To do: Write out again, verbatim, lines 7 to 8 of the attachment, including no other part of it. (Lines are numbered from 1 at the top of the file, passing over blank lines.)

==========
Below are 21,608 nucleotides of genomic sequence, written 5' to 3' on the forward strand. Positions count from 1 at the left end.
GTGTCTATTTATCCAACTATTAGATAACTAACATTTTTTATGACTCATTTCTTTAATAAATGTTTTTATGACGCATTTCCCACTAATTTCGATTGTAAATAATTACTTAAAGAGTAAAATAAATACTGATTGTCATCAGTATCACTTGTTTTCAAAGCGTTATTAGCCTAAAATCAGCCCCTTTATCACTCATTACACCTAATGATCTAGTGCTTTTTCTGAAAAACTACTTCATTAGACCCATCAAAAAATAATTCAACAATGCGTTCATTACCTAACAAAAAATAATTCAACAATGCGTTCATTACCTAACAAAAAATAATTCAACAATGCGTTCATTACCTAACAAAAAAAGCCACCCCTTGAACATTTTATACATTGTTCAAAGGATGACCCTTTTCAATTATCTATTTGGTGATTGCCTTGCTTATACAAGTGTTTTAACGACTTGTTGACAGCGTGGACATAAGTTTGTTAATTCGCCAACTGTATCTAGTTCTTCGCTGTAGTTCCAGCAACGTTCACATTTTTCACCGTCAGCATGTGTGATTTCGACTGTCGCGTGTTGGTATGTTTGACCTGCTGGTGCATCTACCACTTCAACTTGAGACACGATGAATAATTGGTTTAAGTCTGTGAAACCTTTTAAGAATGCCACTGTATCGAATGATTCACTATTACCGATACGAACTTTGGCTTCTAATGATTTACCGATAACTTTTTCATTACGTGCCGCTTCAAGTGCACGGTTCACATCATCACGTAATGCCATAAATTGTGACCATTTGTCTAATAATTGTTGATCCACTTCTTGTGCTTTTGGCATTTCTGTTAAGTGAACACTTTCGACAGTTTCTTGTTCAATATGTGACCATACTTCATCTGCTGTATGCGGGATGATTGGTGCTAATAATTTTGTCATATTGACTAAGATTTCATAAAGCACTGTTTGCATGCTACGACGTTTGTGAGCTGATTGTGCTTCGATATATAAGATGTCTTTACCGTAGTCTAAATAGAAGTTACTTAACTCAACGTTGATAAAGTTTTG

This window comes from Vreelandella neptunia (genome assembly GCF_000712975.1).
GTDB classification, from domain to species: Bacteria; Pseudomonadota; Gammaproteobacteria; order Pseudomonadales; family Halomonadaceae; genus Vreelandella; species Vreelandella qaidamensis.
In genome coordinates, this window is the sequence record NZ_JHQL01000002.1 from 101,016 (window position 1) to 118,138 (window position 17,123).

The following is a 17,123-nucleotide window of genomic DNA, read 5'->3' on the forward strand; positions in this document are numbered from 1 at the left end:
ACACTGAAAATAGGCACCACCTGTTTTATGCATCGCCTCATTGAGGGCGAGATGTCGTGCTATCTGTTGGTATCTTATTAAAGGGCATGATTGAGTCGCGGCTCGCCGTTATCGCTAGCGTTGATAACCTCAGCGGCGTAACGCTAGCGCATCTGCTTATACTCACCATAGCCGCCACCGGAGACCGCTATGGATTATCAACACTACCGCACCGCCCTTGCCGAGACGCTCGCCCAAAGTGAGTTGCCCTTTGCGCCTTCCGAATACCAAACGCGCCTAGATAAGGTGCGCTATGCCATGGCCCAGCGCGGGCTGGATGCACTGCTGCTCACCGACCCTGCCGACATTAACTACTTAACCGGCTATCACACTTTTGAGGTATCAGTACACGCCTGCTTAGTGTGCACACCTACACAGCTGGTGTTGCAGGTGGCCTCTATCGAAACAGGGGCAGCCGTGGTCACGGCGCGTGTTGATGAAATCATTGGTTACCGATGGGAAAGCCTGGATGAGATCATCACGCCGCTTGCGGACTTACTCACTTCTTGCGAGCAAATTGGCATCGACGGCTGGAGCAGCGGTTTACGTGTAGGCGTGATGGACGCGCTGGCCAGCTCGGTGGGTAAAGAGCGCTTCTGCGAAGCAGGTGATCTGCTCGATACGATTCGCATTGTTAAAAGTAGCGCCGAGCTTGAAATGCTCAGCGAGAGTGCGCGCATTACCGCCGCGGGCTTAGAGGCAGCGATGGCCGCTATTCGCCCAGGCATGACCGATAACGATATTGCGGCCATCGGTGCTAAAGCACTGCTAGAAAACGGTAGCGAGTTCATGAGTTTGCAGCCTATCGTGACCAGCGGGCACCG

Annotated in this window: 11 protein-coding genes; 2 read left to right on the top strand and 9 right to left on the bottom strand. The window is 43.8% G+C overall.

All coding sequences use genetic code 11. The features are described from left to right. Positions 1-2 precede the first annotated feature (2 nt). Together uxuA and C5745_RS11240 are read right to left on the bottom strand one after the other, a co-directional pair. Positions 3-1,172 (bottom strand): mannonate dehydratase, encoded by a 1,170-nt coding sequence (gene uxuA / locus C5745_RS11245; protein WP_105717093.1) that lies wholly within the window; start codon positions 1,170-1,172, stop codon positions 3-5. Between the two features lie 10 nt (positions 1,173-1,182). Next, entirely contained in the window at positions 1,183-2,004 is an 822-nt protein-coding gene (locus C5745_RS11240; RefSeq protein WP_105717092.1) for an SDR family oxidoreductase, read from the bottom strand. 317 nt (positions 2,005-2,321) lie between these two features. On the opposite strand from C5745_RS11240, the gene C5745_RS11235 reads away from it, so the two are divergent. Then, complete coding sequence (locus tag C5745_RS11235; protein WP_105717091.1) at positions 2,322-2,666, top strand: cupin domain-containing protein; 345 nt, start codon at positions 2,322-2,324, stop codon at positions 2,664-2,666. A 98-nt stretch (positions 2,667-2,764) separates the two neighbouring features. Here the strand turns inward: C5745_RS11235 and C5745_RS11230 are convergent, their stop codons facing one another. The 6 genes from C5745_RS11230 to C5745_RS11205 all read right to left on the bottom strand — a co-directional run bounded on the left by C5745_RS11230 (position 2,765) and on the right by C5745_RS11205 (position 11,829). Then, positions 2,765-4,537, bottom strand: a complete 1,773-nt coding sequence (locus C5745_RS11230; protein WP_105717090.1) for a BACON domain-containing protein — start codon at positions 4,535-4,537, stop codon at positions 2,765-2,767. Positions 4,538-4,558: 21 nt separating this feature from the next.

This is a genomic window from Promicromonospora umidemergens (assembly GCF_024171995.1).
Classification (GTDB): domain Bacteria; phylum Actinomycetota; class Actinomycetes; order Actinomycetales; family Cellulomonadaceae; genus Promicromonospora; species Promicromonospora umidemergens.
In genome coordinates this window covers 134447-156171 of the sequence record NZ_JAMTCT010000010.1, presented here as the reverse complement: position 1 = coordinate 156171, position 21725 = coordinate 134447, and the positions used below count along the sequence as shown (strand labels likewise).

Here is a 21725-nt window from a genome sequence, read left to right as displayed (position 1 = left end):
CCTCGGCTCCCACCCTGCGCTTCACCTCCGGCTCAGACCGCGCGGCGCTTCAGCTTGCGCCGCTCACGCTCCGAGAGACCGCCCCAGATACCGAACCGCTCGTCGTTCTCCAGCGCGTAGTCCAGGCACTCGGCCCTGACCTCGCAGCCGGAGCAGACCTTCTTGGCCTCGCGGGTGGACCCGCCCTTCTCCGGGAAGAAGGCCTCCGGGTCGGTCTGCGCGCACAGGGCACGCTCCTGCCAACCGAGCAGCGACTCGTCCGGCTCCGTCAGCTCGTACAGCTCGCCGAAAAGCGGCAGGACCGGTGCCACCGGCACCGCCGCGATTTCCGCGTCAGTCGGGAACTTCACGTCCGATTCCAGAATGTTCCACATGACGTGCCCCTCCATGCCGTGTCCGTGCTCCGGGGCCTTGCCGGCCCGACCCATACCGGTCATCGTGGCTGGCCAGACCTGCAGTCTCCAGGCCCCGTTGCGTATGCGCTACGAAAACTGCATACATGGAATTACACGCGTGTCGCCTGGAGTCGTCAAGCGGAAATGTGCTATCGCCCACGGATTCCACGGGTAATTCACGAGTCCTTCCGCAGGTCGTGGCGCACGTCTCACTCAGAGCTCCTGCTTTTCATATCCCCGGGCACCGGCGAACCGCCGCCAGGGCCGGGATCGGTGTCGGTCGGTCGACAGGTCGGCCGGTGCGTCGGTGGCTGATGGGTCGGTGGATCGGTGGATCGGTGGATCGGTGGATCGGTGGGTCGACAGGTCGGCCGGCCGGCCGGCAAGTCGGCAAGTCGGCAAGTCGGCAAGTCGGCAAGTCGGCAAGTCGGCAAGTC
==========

ACACTGAAAATAGGCACCACCTGTTTTATGCATCGCCTCATTGAGGGCGAGATGTCGTGCTATCTGTTGGTATCTTATTAAAGGGCATGATTGAGTCGCGGCTCGCCGTTATCGCTAGCGTTGATAACCTCAGCGGCGTAACGCTAGCGCATCTGCTTATACTCACCATAGCCGCCACCGGAGACCGCTATGGATTATCAACACTACCGCACCGCCCTTGCCGAGACGCTCGCCCAAAGTGAGTTGCCCTTTGCGCCTTCCGAATACCAAACGCGCCTAGATAAGGTGCGCTATGCCATGGCCCAGCGCGGGCTGGATGCACTGCTGCTCACCGACCCTGCCGACATTAACTACTTAACCGGCTATCACACTTTTGAGGTATCAGTACACGCCTGCTTAGTGTGCACACCTACACAGCTGGTGTTGCAGGTGGCCTCTATCGAAACAGGGGCAGCCGTGGTCACGGCGCGTGTTGATGAAATCATTGGTTACCGATGGGAAAGCCTGGATGAGATCATCACGCCGCTTGCGGACTTACTCACTTCTTGCGAGCAAATTGGCATCGACGGCTGGAGCAGCGGTTTACGTGTAGGCGTGATGGACGCGCTGGCCAGCTCGGTGGGTAAAGAGCGCTTCTGCGAAGCAGGTGATCTGCTCGATACGATTCGCATTGTTAAAAGTAGCGCCGAGCTTGAAATGCTCAGCGAGAGTGCGCGCATTACCGCCGCGGGCTTAGAGGCAGCGATGGCCGCTATTCGCCCAGGCATGACCGATAACGATATTGCGGCCATCGGTGCTAAAGCACTGCTAGAAAACGGTAGCGAGTTCATGAGTTTGCAGCCTATCGTGACCAGCGGGCACCG

Annotated in this window: 11 protein-coding genes; 2 read left to right on the top strand and 9 right to left on the bottom strand. The window is 43.8% G+C overall.